- BRW Lists
Published 29 July 2013 11:18, Updated 01 August 2013 00:45
Paul Xiradis, chief executive of former Echo shareholder Ausbil Dexia, says Crown’s new casino in Sydney will threaten the customer base of The Star. Photo: Simon Alekna
Movement on the share register of Echo Entertainment, owner of The Star in Sydney, reveals differing opinions on who’s the likely winner of Australia’s casino wars.
Since James Packer’s Crown was given approval for a Sydney casino licence – putting it in a position to compete against The Star – Echo’s share price has tumbled, trading at all-time lows.
Its shares were trading at $2.60 on Monday morning, less than half of the value at their peak midway through 2012.
While a handful of shareholders have used the opportunity to maintain and increase their interests in Echo, Ausbil Dexia, has confirmed to The Australian Financial Review it has walked away from its Echo investment.
Ausbil chief executive Paul Xiradis told the Financial Review Crown’s planned “high rollers” Sydney casino could threaten Echo’s customer base. He confirmed Ausbil will sell its remaining share in the casino operator after ceasing to be a substantial shareholder in June last year.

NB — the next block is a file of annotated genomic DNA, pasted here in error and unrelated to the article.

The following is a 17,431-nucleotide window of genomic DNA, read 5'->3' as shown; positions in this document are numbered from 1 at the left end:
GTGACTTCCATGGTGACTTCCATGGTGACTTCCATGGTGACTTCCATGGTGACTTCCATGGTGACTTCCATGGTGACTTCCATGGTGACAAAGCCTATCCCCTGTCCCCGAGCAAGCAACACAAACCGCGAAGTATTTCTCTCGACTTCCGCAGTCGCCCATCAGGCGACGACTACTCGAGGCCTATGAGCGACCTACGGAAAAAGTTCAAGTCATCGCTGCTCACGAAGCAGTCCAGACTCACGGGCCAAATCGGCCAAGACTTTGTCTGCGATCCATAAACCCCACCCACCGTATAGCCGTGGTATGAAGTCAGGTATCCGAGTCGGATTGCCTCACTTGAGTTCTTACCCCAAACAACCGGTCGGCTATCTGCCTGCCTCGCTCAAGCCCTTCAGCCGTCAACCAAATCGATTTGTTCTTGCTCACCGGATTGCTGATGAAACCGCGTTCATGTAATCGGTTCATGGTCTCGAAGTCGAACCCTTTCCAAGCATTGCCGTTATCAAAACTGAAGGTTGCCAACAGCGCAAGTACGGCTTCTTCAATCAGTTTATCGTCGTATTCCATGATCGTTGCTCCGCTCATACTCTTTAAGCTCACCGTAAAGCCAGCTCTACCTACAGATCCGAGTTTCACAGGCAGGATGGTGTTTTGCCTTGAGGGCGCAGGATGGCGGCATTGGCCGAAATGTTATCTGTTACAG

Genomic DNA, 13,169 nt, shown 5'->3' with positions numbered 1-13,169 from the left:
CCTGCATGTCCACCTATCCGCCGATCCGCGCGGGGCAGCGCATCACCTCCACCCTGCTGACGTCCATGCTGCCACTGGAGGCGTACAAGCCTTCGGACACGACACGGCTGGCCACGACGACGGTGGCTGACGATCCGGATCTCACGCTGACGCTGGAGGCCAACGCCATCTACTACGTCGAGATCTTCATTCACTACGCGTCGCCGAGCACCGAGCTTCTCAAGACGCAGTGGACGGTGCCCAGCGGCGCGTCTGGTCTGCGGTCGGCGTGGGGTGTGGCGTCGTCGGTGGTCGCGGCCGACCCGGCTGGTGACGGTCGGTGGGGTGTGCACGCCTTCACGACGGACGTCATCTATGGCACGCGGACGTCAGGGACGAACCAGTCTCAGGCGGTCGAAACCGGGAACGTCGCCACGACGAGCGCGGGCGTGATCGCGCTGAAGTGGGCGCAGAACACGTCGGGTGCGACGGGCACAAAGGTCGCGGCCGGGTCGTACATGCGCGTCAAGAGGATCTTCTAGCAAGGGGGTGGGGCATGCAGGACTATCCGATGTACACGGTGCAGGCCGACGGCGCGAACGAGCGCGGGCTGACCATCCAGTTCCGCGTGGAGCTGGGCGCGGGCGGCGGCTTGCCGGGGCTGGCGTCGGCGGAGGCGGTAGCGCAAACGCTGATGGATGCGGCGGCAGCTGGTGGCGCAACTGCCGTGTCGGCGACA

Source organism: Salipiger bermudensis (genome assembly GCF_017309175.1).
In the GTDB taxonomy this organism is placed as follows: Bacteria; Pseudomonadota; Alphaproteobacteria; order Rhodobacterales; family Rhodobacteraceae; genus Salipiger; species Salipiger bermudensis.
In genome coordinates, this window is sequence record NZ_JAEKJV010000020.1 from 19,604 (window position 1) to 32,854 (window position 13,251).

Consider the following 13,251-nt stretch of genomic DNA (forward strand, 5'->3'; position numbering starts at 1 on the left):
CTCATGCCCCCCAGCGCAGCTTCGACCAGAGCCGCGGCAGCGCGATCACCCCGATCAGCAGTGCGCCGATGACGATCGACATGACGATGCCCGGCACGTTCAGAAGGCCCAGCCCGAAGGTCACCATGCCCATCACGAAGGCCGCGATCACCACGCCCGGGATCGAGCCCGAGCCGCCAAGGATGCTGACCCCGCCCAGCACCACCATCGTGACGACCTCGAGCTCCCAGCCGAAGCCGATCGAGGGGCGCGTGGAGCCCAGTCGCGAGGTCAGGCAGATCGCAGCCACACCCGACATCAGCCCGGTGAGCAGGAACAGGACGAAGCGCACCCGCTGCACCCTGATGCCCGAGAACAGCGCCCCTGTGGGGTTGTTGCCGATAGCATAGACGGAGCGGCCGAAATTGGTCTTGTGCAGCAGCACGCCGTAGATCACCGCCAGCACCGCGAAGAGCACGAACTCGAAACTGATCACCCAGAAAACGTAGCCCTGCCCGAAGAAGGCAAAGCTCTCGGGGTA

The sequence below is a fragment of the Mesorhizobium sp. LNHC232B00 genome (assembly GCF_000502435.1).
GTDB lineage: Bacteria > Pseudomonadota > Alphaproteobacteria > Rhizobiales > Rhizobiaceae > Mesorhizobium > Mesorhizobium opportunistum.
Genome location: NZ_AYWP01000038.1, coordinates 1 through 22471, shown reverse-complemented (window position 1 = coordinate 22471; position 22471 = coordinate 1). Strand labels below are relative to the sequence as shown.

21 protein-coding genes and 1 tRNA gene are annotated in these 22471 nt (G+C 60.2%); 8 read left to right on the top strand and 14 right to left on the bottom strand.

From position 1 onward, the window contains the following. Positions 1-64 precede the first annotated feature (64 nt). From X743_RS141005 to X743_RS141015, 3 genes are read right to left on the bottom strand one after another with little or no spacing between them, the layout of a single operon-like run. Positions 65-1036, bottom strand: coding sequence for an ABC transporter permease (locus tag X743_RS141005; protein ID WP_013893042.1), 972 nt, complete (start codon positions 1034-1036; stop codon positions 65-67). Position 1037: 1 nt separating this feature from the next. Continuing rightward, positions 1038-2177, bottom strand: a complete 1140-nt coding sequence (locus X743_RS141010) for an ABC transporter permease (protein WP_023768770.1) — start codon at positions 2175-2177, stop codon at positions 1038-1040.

Crown can start competing against The Star from November 2019.
Xiradis says he is disappointed in the The Star’s ability to grow its mass market customer base and he expects Crown’s planned development would likely compete in the same market despite it’s billing as a venue for high rollers.
Crown’s new casino development in Brisbane could be another risk to Echo, Xiradis also told the Financial Review.
While Ausbil has taken its chips off the table for Echo, other investors have decided to anti-up.
In the last month and a half, Echo’s possible strategic owner Genting Hong Kong – controlled by Malaysian casino mogul KT Lim – has increased its holding in Echo to 6.6 per cent; Perpetual Investments has raised its exposure to 12.68 per cent; and Goldman became a substantial shareholder with a 5.15 per cent stake, according to ASX disclosures.
National Australia Bank’s MLC has slightly reduced its exposure but maintains a substantial 7.65 per cent holding.